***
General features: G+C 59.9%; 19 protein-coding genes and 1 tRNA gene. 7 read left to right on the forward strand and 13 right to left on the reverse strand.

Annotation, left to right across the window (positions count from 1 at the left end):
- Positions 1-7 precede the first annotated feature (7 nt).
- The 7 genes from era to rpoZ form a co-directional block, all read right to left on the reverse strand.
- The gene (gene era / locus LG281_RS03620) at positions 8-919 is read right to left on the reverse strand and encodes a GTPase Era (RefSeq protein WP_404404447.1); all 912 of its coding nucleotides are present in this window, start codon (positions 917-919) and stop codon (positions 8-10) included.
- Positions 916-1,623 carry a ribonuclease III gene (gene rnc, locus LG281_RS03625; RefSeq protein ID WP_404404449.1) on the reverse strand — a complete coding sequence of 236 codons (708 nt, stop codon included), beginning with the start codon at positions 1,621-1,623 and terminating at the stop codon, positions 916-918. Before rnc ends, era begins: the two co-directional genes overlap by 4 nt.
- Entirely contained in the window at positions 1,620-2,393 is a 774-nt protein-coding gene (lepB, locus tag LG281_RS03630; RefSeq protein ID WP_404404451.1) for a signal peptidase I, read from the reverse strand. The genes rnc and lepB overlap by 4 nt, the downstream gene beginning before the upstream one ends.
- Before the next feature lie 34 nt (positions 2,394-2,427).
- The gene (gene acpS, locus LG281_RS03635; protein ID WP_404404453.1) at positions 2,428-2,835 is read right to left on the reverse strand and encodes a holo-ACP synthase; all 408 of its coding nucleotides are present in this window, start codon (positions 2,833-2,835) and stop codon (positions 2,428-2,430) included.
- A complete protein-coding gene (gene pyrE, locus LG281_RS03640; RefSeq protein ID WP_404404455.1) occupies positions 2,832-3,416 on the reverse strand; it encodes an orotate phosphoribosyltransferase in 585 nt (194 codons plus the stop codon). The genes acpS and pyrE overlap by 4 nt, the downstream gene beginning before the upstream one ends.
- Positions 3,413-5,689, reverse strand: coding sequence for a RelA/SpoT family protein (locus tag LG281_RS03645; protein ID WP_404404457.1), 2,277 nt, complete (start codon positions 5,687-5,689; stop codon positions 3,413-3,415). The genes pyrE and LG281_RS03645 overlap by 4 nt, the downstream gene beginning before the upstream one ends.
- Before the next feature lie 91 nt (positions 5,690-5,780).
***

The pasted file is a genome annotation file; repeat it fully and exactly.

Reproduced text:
General features: G+C 59.9%; 19 protein-coding genes and 1 tRNA gene. 7 read left to right on the forward strand and 13 right to left on the reverse strand.

Annotation, left to right across the window (positions count from 1 at the left end):
- Positions 1-7 precede the first annotated feature (7 nt).
- The 7 genes from era to rpoZ form a co-directional block, all read right to left on the reverse strand.
- The gene (gene era / locus LG281_RS03620) at positions 8-919 is read right to left on the reverse strand and encodes a GTPase Era (RefSeq protein WP_404404447.1); all 912 of its coding nucleotides are present in this window, start codon (positions 917-919) and stop codon (positions 8-10) included.
- Positions 916-1,623 carry a ribonuclease III gene (gene rnc, locus LG281_RS03625; RefSeq protein ID WP_404404449.1) on the reverse strand — a complete coding sequence of 236 codons (708 nt, stop codon included), beginning with the start codon at positions 1,621-1,623 and terminating at the stop codon, positions 916-918. Before rnc ends, era begins: the two co-directional genes overlap by 4 nt.
- Entirely contained in the window at positions 1,620-2,393 is a 774-nt protein-coding gene (lepB, locus tag LG281_RS03630; RefSeq protein ID WP_404404451.1) for a signal peptidase I, read from the reverse strand. The genes rnc and lepB overlap by 4 nt, the downstream gene beginning before the upstream one ends.
- Before the next feature lie 34 nt (positions 2,394-2,427).
- The gene (gene acpS, locus LG281_RS03635; protein ID WP_404404453.1) at positions 2,428-2,835 is read right to left on the reverse strand and encodes a holo-ACP synthase; all 408 of its coding nucleotides are present in this window, start codon (positions 2,833-2,835) and stop codon (positions 2,428-2,430) included.
- A complete protein-coding gene (gene pyrE, locus LG281_RS03640; RefSeq protein ID WP_404404455.1) occupies positions 2,832-3,416 on the reverse strand; it encodes an orotate phosphoribosyltransferase in 585 nt (194 codons plus the stop codon). The genes acpS and pyrE overlap by 4 nt, the downstream gene beginning before the upstream one ends.
- Positions 3,413-5,689, reverse strand: coding sequence for a RelA/SpoT family protein (locus tag LG281_RS03645; protein ID WP_404404457.1), 2,277 nt, complete (start codon positions 5,687-5,689; stop codon positions 3,413-3,415). The genes pyrE and LG281_RS03645 overlap by 4 nt, the downstream gene beginning before the upstream one ends.
- Before the next feature lie 91 nt (positions 5,690-5,780).